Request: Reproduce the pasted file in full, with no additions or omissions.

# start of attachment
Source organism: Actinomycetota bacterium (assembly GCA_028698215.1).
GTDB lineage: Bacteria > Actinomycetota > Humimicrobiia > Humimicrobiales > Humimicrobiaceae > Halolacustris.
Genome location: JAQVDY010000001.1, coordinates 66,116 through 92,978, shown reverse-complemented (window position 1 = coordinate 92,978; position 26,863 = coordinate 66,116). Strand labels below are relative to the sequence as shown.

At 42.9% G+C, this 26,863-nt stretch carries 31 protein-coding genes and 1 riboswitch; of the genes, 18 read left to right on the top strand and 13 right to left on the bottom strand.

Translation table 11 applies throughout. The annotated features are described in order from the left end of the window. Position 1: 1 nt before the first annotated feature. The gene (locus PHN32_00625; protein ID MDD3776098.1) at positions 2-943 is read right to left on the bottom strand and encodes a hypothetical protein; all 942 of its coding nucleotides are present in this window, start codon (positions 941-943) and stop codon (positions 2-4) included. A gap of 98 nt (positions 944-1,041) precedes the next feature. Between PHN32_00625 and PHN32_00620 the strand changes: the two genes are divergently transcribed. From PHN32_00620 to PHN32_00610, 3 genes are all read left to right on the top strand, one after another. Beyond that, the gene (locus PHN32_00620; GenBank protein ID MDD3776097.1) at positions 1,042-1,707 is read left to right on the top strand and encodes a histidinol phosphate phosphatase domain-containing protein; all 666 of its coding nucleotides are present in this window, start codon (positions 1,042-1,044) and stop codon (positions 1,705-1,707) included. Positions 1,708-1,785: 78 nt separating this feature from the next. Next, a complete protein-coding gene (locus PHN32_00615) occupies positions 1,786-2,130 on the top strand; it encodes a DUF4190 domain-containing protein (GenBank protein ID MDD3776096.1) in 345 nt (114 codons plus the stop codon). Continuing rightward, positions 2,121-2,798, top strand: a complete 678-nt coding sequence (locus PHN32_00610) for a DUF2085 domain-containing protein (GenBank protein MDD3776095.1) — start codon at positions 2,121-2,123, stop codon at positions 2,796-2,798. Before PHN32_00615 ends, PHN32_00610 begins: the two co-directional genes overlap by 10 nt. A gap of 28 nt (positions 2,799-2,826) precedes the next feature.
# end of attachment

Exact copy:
Source organism: Actinomycetota bacterium (assembly GCA_028698215.1).
GTDB lineage: Bacteria > Actinomycetota > Humimicrobiia > Humimicrobiales > Humimicrobiaceae > Halolacustris.
Genome location: JAQVDY010000001.1, coordinates 66,116 through 92,978, shown reverse-complemented (window position 1 = coordinate 92,978; position 26,863 = coordinate 66,116). Strand labels below are relative to the sequence as shown.

At 42.9% G+C, this 26,863-nt stretch carries 31 protein-coding genes and 1 riboswitch; of the genes, 18 read left to right on the top strand and 13 right to left on the bottom strand.

Translation table 11 applies throughout. The annotated features are described in order from the left end of the window. Position 1: 1 nt before the first annotated feature. The gene (locus PHN32_00625; protein ID MDD3776098.1) at positions 2-943 is read right to left on the bottom strand and encodes a hypothetical protein; all 942 of its coding nucleotides are present in this window, start codon (positions 941-943) and stop codon (positions 2-4) included. A gap of 98 nt (positions 944-1,041) precedes the next feature. Between PHN32_00625 and PHN32_00620 the strand changes: the two genes are divergently transcribed. From PHN32_00620 to PHN32_00610, 3 genes are all read left to right on the top strand, one after another. Beyond that, the gene (locus PHN32_00620; GenBank protein ID MDD3776097.1) at positions 1,042-1,707 is read left to right on the top strand and encodes a histidinol phosphate phosphatase domain-containing protein; all 666 of its coding nucleotides are present in this window, start codon (positions 1,042-1,044) and stop codon (positions 1,705-1,707) included. Positions 1,708-1,785: 78 nt separating this feature from the next. Next, a complete protein-coding gene (locus PHN32_00615) occupies positions 1,786-2,130 on the top strand; it encodes a DUF4190 domain-containing protein (GenBank protein ID MDD3776096.1) in 345 nt (114 codons plus the stop codon). Continuing rightward, positions 2,121-2,798, top strand: a complete 678-nt coding sequence (locus PHN32_00610) for a DUF2085 domain-containing protein (GenBank protein MDD3776095.1) — start codon at positions 2,121-2,123, stop codon at positions 2,796-2,798. Before PHN32_00615 ends, PHN32_00610 begins: the two co-directional genes overlap by 10 nt. A gap of 28 nt (positions 2,799-2,826) precedes the next feature.